Ayatollah Khamenei says Occupy Wall Street could mark the fall of the west

More news about Iran comes today with comments made by Ayatollah Khamenei. In a speech broadcast on Iranian state television, he claimed that the Occupy Wall Street movements would be the end of capitalism in America. From The Guardian: Ayatollah Ali Khamenei claimed the US was now in a full blown crisis because its "corrupt ...

MLADEN ANTONOV/AFP/Getty Images
MLADEN ANTONOV/AFP/Getty Images
MLADEN ANTONOV/AFP/Getty Images

More news about Iran comes today with comments made by Ayatollah Khamenei. In a speech broadcast on Iranian state television, he claimed that the Occupy Wall Street movements would be the end of capitalism in America.

From The Guardian:

Ayatollah Ali Khamenei claimed the US was now in a full blown crisis because its "corrupt foundation has been exposed to the American people".

More news about Iran comes today with comments made by Ayatollah Khamenei. In a speech broadcast on Iranian state television, he claimed that the Occupy Wall Street movements would be the end of capitalism in America.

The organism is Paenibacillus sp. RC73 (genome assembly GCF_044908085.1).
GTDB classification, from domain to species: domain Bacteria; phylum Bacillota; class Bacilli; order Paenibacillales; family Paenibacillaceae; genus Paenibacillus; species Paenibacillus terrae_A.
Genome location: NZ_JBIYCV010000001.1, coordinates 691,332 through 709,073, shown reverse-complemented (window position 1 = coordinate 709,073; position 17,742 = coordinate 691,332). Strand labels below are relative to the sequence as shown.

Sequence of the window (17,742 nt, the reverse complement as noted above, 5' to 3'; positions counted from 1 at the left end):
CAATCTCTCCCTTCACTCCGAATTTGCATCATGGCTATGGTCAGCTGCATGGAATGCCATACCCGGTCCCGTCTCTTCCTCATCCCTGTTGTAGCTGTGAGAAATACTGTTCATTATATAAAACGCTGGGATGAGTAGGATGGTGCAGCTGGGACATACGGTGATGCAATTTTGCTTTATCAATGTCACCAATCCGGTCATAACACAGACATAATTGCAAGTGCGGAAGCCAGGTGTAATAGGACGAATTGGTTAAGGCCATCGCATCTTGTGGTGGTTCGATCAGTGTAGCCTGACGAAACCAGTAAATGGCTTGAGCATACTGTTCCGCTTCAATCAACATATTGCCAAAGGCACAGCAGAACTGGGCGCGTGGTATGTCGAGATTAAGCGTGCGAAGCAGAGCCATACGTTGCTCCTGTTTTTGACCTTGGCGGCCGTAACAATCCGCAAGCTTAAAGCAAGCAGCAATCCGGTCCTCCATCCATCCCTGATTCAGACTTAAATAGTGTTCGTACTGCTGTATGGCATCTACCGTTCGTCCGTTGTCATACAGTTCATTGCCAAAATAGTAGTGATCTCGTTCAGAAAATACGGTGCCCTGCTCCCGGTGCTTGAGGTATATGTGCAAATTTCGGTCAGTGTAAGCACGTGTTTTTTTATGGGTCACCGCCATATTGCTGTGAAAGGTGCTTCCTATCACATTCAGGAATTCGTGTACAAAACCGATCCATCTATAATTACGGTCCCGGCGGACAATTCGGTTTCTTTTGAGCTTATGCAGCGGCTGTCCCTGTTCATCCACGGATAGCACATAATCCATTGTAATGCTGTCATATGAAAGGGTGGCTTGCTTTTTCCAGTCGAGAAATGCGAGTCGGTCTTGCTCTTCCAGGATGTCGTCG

From The Guardian:

Ayatollah Ali Khamenei claimed the US was now in a full blown crisis because its "corrupt foundation has been exposed to the American people".

His remarks came during a rally in the western Iranian city of Kermanshah that drew tens of thousands of people. His speech was broadcast live on state TV.

The Occupy Wall Street movement started in New York last month. The loosely affiliated movement is peacefully protesting against the power of the financial and political sectors.

"They [the US government] may crack down on this movement but cannot uproot it," Khamenei said. "Ultimately, it will grow so that it will bring down the capitalist system and the west."

Foreign Policy covered Iran’s reaction to the Occupy Wall Street protests last week. Since the beginning of the the protests, Iran’s media has been in full swing, regularly editorializing it through its state-owned media outlets. However, Khamenei’s statements appear to be the first time a foreign leader has commented directly on the nature of these protests. It also comes at a time when relations between the United States and Iran are at an all time low following the alleged assasination attempt on the Saudi ambassador to the United States.

Kedar Pavgi is an editorial researcher at Foreign Policy.

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